The formal negotiations of the UKís leaving of the European Union began yesterday in Brussels. Given the current state of UK politics: the election that didnít quite go as planned and the tide turning strongly against a hard Brexit, there is uncertainty about the outcome. This the biggest constitutional change in generations so we have to do all in our power now to influence the talks. If the UK doesn't have answers, we do.
My job is to ensure Wales has a voice, which is why I have promoted the Plaid Cymru/Welsh Government White Paper which demands continuing unfettered access for farmers, manufacturers and others to the Single Market.
I know from my postbag and inbox what people are most concerned about. The Welsh economy and jobs come out on top, of course. But to many in Wales, identity is important too. Like me, many feel strongly Welsh European.
That is why I commissioned a study that I am launching today on the possibilities for an associate EU citizenship after the UK leaves the EU.
The study was carried out by a team of Swansea University researchers, and explores the possible ways forward on this, on how an agreement that protects the EU citizenship of UK citizens, as well as considering a new status of Ďassociate citizenshipí. The report has a specifically Welsh angle, examining how the Welsh Government could use its powers to protect the rights of citizens.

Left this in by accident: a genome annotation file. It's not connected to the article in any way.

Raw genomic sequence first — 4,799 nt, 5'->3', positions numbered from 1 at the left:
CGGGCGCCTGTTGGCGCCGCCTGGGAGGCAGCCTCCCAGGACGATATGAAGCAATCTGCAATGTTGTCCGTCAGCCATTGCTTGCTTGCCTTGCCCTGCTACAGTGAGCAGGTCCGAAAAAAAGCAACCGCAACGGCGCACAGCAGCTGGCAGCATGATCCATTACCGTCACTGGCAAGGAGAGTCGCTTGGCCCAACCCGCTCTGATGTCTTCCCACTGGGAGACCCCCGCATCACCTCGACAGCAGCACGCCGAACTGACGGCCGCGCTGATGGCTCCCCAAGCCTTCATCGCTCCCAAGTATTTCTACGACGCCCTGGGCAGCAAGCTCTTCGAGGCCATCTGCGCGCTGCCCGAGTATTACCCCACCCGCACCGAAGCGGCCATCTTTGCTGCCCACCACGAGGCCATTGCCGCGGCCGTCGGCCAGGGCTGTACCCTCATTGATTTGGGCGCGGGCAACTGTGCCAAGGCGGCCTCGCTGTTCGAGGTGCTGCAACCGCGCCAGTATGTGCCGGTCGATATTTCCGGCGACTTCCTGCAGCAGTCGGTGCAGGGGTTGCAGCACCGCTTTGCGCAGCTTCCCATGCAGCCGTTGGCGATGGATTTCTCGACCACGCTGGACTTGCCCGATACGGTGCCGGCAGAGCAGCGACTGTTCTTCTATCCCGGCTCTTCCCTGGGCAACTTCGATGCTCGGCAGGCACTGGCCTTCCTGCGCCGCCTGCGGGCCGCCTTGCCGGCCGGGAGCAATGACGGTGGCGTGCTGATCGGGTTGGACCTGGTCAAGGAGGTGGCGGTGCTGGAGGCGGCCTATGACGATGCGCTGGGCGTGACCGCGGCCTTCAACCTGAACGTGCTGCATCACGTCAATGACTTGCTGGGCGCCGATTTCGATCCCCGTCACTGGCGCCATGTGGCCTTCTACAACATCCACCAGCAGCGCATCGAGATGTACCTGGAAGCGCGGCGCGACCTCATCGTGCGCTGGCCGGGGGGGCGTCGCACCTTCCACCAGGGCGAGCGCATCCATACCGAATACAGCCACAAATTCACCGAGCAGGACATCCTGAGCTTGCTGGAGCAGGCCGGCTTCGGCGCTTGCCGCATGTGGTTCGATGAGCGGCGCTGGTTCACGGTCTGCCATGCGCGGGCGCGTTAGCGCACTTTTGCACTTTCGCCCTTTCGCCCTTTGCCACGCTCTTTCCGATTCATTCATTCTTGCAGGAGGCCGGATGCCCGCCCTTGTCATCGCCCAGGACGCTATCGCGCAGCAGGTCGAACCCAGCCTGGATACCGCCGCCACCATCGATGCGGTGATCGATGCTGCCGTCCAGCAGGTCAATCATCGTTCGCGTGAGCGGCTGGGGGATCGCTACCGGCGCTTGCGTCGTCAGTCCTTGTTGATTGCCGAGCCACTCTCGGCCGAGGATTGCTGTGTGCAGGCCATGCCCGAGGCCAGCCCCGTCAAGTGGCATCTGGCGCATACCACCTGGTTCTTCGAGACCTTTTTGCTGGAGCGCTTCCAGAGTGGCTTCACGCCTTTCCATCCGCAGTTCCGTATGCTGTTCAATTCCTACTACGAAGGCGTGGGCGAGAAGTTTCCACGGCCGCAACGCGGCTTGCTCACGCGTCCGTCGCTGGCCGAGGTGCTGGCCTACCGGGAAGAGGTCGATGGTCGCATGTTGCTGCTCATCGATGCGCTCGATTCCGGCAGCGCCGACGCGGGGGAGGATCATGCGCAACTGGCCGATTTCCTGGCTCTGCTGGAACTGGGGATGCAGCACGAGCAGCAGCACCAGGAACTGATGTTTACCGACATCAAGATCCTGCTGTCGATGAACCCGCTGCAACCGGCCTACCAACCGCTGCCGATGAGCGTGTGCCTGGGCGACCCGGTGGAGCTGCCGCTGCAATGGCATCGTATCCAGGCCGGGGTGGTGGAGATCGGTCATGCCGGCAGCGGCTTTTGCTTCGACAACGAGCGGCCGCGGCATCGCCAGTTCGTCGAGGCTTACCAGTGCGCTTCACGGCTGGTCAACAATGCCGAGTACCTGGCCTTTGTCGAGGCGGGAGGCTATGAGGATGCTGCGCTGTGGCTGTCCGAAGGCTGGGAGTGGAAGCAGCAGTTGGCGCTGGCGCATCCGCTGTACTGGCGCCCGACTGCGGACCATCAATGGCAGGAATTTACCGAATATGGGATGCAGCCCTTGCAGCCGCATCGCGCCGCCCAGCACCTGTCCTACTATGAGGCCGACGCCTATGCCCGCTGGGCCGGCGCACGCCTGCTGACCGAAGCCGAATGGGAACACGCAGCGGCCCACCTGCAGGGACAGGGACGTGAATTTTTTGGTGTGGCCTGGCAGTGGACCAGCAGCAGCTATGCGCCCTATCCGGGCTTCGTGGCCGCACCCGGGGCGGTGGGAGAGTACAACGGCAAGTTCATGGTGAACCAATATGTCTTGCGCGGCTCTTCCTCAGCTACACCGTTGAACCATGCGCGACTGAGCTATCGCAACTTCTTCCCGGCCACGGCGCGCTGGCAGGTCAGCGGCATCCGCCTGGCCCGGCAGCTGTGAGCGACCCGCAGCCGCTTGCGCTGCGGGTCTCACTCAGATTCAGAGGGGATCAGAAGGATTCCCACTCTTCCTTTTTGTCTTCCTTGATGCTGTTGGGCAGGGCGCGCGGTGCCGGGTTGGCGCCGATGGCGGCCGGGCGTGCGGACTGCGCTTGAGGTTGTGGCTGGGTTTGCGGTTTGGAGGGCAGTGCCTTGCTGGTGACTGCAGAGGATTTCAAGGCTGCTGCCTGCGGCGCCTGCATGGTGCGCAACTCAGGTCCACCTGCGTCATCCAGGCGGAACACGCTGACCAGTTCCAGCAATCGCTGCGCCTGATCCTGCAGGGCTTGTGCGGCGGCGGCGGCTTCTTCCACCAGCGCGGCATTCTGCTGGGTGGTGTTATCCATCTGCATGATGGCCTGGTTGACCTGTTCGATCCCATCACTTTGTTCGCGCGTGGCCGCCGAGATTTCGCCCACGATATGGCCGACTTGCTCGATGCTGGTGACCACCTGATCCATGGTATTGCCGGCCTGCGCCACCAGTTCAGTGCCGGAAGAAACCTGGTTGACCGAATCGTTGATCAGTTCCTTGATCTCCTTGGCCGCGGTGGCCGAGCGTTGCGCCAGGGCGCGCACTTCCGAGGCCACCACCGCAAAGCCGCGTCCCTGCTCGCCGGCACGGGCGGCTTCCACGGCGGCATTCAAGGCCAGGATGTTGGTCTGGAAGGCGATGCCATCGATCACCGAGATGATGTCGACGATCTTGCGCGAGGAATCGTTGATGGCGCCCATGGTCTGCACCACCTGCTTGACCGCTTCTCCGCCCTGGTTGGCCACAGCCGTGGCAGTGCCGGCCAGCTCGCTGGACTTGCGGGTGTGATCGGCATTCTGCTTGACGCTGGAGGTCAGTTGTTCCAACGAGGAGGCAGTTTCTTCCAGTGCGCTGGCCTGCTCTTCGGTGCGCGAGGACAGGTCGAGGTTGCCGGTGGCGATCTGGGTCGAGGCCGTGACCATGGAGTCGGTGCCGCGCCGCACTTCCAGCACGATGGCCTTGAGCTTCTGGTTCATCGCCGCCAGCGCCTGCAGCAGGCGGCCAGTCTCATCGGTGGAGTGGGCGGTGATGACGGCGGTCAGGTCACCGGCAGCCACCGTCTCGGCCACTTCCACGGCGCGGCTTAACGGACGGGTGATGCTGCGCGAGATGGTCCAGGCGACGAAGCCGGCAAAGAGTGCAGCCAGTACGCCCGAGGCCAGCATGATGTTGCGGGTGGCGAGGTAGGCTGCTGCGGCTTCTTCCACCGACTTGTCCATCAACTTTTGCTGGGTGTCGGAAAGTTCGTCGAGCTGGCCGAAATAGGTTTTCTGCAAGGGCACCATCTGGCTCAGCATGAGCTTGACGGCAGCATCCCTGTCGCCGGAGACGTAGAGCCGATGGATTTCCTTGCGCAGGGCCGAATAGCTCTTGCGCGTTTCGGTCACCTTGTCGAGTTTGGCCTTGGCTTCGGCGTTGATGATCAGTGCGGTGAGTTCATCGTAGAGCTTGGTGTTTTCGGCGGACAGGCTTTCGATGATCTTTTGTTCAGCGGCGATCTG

The report has five key conclusions on protecting EU citizenship and related rights after leaving the EU:
I believe that protecting peopleís rights should come first in the negotiations. I am very proud of the work done in Swansea and I will be meeting all parties involved in negotiations as well as with citizensí groups and elected members to ensure the information in this excellent report does influence the debate.
- Continued EU citizenship is possible under European and International law.
- This could be achieved through EU legislation and the withdrawal agreement between the UK and EU.
- No revision of the EUís treaties would be needed for this.
- UK citizenship law is flexible and accepts the principle that people should not be stripped of citizenship against their will.
- Devolution brings particular responsibilities for the Welsh Government to protect EU citizenship for Welsh citizens.
For a copy of the report, please contact firstname.lastname@example.org.